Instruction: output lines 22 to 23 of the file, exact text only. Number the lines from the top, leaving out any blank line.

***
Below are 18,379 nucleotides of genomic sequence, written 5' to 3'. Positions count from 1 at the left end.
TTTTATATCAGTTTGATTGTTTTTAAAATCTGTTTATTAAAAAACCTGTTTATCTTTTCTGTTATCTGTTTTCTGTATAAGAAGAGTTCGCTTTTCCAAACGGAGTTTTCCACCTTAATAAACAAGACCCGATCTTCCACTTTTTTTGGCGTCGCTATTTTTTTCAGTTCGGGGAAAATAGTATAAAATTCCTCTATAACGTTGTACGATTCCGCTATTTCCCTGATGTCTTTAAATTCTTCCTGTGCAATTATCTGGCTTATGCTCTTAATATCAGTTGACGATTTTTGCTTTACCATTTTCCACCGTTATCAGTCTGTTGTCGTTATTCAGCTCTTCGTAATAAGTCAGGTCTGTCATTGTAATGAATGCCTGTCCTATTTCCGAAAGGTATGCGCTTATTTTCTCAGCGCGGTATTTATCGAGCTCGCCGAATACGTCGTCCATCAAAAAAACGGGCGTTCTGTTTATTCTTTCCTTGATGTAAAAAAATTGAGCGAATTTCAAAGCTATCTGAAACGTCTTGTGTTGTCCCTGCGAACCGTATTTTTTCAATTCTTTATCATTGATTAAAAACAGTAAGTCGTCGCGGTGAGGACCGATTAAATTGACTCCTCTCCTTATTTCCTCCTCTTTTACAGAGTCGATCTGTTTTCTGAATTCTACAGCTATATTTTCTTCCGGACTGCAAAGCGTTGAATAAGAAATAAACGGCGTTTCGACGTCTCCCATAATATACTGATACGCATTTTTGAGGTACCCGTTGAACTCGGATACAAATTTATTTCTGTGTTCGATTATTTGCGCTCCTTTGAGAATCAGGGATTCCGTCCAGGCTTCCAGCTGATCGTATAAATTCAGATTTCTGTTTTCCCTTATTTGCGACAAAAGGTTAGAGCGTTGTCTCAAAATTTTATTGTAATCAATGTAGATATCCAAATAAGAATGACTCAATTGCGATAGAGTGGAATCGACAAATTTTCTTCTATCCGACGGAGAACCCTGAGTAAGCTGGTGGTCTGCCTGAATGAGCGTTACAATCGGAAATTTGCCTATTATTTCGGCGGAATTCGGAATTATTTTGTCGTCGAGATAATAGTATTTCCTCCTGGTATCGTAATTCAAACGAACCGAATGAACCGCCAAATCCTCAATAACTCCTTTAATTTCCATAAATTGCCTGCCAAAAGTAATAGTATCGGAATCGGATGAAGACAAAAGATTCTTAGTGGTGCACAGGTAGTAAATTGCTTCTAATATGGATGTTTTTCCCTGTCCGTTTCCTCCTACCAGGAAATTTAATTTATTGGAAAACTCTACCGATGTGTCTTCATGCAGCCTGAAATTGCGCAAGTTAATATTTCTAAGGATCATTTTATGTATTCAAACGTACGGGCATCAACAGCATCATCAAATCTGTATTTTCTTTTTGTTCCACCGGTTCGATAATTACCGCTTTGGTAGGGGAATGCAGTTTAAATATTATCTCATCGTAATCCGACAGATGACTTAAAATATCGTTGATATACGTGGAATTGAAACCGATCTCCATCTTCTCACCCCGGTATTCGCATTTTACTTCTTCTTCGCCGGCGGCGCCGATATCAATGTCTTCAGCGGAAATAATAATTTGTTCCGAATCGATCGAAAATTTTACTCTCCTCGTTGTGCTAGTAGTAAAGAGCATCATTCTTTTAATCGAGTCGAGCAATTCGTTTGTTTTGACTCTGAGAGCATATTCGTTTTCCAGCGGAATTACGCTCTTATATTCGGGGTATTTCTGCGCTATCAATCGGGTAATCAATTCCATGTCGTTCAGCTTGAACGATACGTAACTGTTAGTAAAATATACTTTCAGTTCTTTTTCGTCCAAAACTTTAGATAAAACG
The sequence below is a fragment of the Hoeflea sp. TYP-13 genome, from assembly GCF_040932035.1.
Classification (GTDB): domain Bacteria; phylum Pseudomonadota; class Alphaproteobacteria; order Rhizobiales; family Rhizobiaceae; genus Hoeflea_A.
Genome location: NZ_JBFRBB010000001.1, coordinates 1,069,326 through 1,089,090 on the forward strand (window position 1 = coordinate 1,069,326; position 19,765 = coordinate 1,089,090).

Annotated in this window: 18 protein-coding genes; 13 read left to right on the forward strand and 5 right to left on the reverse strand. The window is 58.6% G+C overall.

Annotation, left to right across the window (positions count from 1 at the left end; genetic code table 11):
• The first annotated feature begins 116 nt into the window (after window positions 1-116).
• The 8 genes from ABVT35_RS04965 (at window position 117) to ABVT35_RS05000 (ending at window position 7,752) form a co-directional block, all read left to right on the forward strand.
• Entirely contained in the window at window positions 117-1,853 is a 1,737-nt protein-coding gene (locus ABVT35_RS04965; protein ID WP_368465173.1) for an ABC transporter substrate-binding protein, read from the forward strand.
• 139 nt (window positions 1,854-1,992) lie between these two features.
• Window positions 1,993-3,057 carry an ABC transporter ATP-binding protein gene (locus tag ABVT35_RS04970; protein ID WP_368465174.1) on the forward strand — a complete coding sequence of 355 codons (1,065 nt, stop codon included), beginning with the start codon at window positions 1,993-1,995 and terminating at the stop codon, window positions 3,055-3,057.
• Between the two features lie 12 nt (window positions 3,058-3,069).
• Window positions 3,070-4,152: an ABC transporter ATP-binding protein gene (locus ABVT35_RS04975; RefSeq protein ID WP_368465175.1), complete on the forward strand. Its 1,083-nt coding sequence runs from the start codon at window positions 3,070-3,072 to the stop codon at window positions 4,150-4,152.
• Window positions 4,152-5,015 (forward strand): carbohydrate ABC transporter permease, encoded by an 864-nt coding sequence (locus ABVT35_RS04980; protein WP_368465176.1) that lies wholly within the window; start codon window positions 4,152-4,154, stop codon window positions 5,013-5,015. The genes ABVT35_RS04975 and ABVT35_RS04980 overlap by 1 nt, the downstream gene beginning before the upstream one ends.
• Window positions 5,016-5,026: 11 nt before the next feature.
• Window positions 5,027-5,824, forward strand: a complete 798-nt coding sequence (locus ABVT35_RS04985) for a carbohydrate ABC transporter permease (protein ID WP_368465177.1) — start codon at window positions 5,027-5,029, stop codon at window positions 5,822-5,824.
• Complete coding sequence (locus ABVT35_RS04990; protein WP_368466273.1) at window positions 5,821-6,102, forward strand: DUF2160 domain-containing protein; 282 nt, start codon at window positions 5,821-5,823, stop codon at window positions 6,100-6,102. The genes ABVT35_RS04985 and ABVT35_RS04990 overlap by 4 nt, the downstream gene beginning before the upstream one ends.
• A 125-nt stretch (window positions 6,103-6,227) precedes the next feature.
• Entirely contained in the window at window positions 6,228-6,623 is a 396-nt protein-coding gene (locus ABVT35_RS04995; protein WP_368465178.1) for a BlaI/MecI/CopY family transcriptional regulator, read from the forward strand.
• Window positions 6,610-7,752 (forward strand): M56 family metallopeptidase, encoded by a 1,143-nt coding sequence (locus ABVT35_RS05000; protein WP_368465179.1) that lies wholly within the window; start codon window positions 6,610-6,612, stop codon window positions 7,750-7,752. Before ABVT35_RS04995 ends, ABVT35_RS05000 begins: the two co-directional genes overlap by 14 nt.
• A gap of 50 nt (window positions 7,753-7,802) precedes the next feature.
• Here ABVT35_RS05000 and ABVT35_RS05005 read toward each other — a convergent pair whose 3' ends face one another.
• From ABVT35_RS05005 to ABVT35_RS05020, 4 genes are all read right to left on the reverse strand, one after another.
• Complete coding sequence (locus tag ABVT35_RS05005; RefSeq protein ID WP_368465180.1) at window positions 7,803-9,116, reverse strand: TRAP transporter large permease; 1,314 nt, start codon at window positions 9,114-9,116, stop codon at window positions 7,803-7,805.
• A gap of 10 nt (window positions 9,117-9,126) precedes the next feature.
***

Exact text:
• A gap of 50 nt (window positions 7,753-7,802) precedes the next feature.
• Here ABVT35_RS05000 and ABVT35_RS05005 read toward each other — a convergent pair whose 3' ends face one another.